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January 2008--#4 Writing Fiction to Sell: Keep it Brisk


This is my first chat with you since the Holidays. I hope yours were relaxing and fun. Thank you to all of you who sent your good wishes for the season. As my gift to you, and to anyone else interested in selling their stories to book or magazine publishers, here are a few thoughts that might help you shape your fiction and snare a publisher. . .

Regardless of genre, editors today are choosing to buy material that is tightly written and briskly paced. What does that mean for writers trying to break in today? Well, if you grew up reading and loving the classics, chances are you’re going to need to regear your own writing style. I say this because we all instinctively absorb the flavor of writing that we most frequently read. And let’s face it, much as I admire the works of Austen, Faulkner, and Tolstoy, I’m not going to be able to sell a book written in their style. I need to keep in mind the tastes of today’s readers. 

Let’s talk a little about the fiction that most commercial publishers seem to be buying today. They want plots that move quickly. Yes, interesting characters are important, and a solid plot with strong conflict is too. But the way the story moves forward, in short scenes that are vividly created from the characters’ movements and dialogue—that’s paramount.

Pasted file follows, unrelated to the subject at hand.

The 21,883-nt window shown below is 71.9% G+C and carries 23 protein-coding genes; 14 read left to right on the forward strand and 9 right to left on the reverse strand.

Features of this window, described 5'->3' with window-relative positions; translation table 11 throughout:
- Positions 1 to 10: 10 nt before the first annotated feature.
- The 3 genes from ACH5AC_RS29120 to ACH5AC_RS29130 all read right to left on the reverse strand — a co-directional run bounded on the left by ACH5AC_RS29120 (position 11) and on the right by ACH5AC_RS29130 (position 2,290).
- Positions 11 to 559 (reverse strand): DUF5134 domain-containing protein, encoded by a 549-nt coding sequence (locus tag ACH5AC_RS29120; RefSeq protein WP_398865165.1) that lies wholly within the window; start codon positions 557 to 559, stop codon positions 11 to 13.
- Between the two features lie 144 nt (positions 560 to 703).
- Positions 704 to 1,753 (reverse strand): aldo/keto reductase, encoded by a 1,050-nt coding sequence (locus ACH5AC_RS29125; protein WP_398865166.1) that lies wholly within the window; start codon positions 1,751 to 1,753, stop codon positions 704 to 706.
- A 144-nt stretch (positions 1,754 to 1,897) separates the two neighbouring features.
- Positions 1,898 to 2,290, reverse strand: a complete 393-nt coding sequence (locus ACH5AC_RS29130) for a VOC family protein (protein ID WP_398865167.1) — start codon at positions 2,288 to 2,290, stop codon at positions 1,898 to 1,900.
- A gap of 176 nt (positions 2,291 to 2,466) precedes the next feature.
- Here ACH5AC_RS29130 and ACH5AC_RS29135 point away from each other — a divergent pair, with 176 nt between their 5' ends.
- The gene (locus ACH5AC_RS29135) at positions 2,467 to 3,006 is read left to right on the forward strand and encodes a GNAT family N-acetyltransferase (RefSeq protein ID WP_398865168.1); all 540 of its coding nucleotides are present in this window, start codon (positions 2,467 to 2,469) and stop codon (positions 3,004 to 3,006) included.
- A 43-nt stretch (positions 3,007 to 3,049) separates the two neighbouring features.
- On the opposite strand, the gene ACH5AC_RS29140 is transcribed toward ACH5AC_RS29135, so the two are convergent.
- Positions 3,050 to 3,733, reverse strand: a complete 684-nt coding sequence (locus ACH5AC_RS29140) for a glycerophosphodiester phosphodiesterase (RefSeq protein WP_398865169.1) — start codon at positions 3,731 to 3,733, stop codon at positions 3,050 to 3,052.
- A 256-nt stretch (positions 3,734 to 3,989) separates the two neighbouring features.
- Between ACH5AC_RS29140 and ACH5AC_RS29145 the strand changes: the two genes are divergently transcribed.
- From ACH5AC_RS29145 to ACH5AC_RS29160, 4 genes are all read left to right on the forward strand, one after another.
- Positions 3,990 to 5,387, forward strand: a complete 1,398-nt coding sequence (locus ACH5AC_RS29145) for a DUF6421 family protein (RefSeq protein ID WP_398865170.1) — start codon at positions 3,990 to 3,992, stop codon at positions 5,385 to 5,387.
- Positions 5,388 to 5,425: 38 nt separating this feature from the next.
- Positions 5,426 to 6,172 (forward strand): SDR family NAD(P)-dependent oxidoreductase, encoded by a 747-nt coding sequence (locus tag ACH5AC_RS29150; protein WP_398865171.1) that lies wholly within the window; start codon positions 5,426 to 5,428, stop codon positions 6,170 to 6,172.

Students often tell me that their story/book is fast paced. But they qualify this by explaining to me that “the good part” begins on page 10, or in Chapter 4. The editors and agents I speak with at conferences admit that they simply don’t have the time to read through a 500-page manuscript, looking for “the good parts.” If the writer hasn’t captured their attention within the first few pages, they will not read further.
This isn’t only true for new writers. Even authors of many published books are finding it difficult to place their next novels if they write in too relaxed a style.

How do you tighten your writing and your pacing? Here are a few tips:

  1. Take out clutter words. (For example: in order to, that, (and sometimes) the.

Bad: Maxwell simply adored the summer days in order to frequently go to the park more often.
Better: Maxwell adored summer days. He often went to the park.

    2.  Get rid of unnecessary adverbs

Ann cried out pitifully, “Oh, please don’t!”
Ann cried out, “Oh, please don’t!

   3.  Cut scenes that dump background information on the reader; instead, weave only necessary details into active scenes.

   4.  Keep paragraphs, scenes and chapters short—they’ll read almost as if they’re free flowing dialogue.

In upcoming tips I hope to show you more ways to strengthen your writing and create a manuscript that will be appealing to both readers and editors.

Meanwhile, keep on writing stories you love, and enjoy the company of other writers. -- Kathryn